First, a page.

Fun fact: I was discovered by Gaston from Chocolate Puma, who at that time was doing amazing things on his label Touché under various alter egos. He was setting up a new studio and had a lot of old gear that he wasn’t using so he put that in my bedroom. It was incredible, all of a sudden I had a bunch more synths, effects and a mixing desk as well!

Fun fact 2: I once owned an original Roland TR-909, which I had bought from DJ Sneak! Sneak and that 909, had been a big influence on Daft Punk.

Have there been technologies or instruments which have profoundly changed or even questioned the way you make music?

A big transition for me was going from producing out of the box, to producing into the box. I was quite early on this. It was in 2003 that Secret Cinema showed me how he was currently making all his new tracks completely in the box, on just a laptop, using FL Studio (Fruityloops at that time). This was a revolution for me and I decided to sell all my hardware gear for a new laptop and plugins. This is normal now, but back then it was actually a crazy thing to do haha.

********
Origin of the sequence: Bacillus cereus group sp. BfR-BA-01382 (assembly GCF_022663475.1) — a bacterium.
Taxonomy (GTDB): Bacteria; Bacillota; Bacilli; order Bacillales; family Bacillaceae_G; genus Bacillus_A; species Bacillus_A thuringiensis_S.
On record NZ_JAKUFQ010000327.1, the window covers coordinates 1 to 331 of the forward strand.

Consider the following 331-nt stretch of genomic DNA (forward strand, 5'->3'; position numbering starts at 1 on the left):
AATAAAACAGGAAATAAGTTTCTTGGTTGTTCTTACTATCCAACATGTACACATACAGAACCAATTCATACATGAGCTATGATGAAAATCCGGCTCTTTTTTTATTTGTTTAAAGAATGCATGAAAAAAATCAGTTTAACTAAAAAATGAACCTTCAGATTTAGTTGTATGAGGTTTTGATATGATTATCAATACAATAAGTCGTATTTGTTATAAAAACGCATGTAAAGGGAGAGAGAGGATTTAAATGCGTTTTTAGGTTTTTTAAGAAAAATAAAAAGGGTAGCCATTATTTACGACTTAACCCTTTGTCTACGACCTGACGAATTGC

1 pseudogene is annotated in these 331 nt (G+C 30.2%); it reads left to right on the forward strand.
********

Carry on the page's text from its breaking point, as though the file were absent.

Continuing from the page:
Collaborations can take on many forms. What role do they play in your approach and what are your preferred ways of engaging with other creatives through, for example, file sharing, jamming or just talking about ideas?

Interestingly enough, all the above requires quite some social interaction and awkward conversations where some of your creativity is shut down to reach a compromise. A healthy dose of leaving your ego at the door is required in most of the approaches.

I actually enjoy the modern type of collab where you hear a demo, you get the stems, you do your thing with it, and send it back. Sometimes a bit impersonal, but it gives creative freedom and it also preps the ego to brace for possible negative feedback to come back. And then to prepare a good and well thought of response, instead of giving one immediately, possibly through emotion.